In the middle of nowhere, really, in an old mining town with buildings painted in bright technicolor is a hat store. No, let me correct that–a fine hat store–outfitting both locals and tourists with Panama straw hats, fur hats, fedoras, optimos, top hats and derby hats. I chat up the shop owner about the Panama hat I just had made for me on our last trip to Ecuador and he gives me tips on how to take care of it. My eyes wander about his store, looking to see if there’s anything I need to try on. I just spent a fortune on the custom hat from Ecuador and so I resist the temptation to try on anything because once that happens there’s no getting out of there without one. I don’t need another hat, I tell myself (but secretly I know that’s a lie).
This is Bisbee, Arizona, an old mining town 90 miles and some change from Tucson and a side trip on our birding adventure where we also participated in hummingbird banding. By “side trip,” I mean we were looking for a place to eat. Bisbee was founded as a copper, gold, and silver mining town in 1880, and I desperately want to say, “I stepped back in time,” but I’d be ashamed of the cliché. So I won’t say that.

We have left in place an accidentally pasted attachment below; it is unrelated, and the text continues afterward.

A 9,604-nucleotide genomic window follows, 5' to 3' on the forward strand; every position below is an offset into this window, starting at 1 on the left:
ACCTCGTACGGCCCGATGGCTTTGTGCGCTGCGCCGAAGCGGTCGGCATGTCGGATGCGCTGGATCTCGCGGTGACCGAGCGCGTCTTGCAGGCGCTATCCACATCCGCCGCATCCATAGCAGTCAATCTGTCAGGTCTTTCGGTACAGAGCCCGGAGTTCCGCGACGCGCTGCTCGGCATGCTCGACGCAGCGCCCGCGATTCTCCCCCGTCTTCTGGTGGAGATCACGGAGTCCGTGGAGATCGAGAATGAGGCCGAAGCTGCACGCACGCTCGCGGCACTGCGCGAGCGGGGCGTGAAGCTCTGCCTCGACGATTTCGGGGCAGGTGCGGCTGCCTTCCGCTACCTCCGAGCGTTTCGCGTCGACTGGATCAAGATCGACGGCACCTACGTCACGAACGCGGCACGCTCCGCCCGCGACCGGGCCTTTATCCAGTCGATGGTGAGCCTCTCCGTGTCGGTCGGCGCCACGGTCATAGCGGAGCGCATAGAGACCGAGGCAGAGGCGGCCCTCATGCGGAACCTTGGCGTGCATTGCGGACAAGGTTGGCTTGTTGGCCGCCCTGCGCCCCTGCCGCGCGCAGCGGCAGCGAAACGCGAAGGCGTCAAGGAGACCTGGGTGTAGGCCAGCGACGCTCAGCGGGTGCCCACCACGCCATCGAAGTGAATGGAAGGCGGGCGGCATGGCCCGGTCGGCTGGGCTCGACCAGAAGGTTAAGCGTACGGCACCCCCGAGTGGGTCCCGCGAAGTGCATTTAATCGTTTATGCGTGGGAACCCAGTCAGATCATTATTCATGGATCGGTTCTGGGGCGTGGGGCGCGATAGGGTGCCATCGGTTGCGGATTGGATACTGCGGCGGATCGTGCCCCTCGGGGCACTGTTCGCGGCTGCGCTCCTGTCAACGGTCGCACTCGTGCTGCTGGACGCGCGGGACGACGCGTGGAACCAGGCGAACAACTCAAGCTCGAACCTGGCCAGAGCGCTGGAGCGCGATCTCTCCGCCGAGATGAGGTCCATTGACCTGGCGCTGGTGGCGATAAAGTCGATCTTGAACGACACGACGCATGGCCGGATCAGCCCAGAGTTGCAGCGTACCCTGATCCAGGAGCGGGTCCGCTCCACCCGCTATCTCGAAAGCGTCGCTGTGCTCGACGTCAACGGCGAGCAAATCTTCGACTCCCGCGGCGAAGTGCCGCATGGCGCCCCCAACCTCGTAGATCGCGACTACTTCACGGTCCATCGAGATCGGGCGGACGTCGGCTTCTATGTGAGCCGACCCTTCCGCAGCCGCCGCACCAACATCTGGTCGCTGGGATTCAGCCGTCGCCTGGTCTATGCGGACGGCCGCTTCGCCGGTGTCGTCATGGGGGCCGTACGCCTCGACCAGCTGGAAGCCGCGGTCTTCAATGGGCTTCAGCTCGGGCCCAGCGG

Instead, let me introduce you to Trez who relocated here in Bisbee AZ from Boston (I caught her saying, “The cahs drove down the street.”) She sold us her Killer Bee honey. (We bought the vanilla honey and almond honey, which sort of makes your eyeballs roll back in your head as you swoon.)
And who says you can’t put in a store in a space the size of closet? Get more than two people in here and you’re going to have to call police for crowd control.
Just outside the Killer Bees Honey shop, Carl is hanging out playing the banjolele–a hybrid banjo and ukulele–fulfilling the promise on his t-shirt to Keep it Real. [click on video below to get a listen]
Every year on the 3rd Saturday of October you can tone your glutes by participating in the Bisbee 1000, a stair climb throughout the city that will take you through gardens and alleys, between buildings and along the main street as you meander your way through town. Being dubbed a quirky town it’s no surprise this town’s walk/run is quirky as well.
I’ve read that Bisbee is one of the best places in the US to retire and I wondered if I could do it. Could I retire here in this beautifully muralled town, with honey shops wedged in tiny places, with a step-climbing race and a millenary of fine hats for people who probably don’t need a fine hat?
Sure I could, I tell myself. Sure I could.
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It looks like a good choice….in some ways.
Ms. Boice said:
Probably the most colorful of towns on my potential-places-to-retire list.